Everybody had to pit under every caution because the tires were so bad. There was little, if any passing on the racetrack because nobody could push the cars to their limits as the tires met their limit much sooner. Johnson took the checkers and kissed the bricks by virtue of a great last pit stop and dash to the finish.

Enter the asterisk. Some would like to see one beside Johnson’s name from here to eternity because of the tire debacle. The race wasn’t a real contest, nobody could race on the tires, it wasn’t fair. So toss an asterisk in the record books!

That is the most ridiculous thing I have ever heard.

Johnson won the race, under circumstances every team was facing, by getting off pit road first on the last caution. How many times a year does a team win by getting off pit road first at the right time? More than that one. The team made the situation work better for them than anyone else that day, making it pretty much just like… every other NASCAR race without a weird tire issue.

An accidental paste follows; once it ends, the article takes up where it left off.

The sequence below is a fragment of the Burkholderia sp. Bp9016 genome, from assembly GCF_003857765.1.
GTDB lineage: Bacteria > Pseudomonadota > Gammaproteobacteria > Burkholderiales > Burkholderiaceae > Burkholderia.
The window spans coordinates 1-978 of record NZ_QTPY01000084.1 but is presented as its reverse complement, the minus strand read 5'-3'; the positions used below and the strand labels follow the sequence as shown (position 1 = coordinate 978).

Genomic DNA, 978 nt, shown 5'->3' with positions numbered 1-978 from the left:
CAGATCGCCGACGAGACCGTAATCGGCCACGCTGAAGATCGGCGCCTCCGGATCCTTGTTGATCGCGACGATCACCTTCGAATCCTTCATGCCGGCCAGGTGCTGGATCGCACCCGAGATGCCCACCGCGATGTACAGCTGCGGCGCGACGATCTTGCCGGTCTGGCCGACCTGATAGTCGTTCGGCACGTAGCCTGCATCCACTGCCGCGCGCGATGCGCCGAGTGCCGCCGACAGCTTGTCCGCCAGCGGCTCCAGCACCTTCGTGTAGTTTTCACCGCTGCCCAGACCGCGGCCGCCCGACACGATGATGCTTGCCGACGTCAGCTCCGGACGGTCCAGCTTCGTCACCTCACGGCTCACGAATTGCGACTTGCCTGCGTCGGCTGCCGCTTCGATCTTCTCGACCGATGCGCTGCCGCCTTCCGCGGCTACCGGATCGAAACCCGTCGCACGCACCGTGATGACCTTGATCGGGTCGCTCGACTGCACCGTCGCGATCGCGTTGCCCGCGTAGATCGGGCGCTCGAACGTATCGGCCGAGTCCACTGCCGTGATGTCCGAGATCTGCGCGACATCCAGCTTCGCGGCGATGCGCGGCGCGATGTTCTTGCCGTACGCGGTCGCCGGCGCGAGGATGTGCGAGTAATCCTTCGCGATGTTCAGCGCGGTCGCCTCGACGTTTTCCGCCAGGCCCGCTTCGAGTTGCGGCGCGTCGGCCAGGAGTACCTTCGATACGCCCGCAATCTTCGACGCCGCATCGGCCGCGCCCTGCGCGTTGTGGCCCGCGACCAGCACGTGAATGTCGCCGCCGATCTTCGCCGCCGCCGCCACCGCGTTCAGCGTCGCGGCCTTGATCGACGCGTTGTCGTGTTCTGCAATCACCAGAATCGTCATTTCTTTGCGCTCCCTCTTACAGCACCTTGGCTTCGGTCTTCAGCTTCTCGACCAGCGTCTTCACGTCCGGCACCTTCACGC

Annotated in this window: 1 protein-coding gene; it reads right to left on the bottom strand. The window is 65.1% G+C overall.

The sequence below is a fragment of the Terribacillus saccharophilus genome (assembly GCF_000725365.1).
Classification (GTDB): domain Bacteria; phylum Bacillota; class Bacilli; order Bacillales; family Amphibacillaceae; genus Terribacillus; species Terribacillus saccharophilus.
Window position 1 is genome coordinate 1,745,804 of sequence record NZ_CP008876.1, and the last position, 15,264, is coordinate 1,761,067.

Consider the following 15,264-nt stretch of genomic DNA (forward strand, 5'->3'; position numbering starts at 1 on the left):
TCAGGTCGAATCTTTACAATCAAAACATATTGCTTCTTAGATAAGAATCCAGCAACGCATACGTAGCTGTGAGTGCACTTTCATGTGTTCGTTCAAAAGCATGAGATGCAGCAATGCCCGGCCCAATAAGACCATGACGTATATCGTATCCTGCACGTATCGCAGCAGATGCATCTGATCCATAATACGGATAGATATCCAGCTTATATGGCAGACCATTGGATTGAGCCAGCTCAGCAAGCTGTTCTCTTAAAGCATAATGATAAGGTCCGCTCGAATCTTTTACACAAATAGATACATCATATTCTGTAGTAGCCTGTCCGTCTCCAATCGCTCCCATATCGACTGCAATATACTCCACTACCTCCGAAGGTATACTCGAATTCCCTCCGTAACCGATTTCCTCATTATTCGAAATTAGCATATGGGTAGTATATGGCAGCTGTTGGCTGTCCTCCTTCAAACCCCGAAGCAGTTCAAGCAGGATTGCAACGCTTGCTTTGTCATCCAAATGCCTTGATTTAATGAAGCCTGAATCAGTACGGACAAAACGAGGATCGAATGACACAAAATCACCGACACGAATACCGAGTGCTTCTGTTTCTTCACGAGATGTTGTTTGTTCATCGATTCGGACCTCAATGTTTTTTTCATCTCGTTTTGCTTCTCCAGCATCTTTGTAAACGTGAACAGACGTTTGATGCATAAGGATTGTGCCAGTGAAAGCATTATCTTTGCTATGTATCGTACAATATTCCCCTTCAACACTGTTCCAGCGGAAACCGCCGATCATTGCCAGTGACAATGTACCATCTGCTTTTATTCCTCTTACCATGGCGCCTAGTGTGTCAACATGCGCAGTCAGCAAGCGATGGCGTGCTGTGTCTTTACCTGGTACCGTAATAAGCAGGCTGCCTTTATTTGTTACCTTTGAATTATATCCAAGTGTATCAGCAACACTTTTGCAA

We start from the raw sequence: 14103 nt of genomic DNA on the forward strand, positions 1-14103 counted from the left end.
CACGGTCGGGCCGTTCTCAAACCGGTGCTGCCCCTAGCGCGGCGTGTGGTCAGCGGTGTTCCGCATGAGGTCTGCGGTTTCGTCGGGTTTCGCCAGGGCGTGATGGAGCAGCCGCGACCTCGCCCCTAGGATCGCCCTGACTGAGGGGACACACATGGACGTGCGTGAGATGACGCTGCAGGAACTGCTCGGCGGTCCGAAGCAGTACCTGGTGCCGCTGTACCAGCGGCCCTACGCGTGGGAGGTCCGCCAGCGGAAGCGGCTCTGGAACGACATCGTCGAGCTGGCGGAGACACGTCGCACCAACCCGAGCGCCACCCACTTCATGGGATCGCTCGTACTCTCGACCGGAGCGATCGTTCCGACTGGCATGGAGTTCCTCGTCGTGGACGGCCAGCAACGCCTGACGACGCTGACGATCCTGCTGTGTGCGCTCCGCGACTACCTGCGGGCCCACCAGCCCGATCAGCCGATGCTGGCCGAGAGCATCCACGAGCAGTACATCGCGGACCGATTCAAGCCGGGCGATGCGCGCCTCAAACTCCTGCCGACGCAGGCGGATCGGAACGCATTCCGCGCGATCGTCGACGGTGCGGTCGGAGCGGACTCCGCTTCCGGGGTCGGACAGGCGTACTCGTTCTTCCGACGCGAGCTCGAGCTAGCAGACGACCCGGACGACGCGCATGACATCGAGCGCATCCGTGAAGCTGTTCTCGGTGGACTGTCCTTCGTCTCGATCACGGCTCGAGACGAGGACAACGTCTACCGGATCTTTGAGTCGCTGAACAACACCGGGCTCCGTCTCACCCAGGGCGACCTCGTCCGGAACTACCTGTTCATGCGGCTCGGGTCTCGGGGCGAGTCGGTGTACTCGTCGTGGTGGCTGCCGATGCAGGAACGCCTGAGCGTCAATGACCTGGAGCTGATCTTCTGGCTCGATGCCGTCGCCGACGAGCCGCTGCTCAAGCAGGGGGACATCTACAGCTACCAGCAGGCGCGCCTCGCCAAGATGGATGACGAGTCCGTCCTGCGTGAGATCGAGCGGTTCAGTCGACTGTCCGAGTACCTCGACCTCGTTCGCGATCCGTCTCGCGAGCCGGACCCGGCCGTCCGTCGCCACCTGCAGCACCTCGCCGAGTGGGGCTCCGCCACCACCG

The bigger problem is, that if NASCAR puts an asterisk next to that race because of unusual circumstances, how many other races will need one, too, because the drivers didn’t get to race for it, or there were circumstances surrounding the win. What about situations like Las Vegas in 2008, where the race winner failed post-race inspection for an infraction that could well have given a significant competitive advantage? If anything, those races are more deserving of an asterisk, because they were won by less than legal tactics. But there has been little call for this.

And what of the situations that can arise every week that can mean the drivers can’t really race for the win – rain-shortened races and races that end under caution? It’s not really different than what-happened at Indianapolis last year. Should David Reutimann and Joey Logano forever have an asterisk beside their first Cup wins because of circumstances completely beyond their control, and where their pit strategy grabbed wins they would not likely have otherwise seen?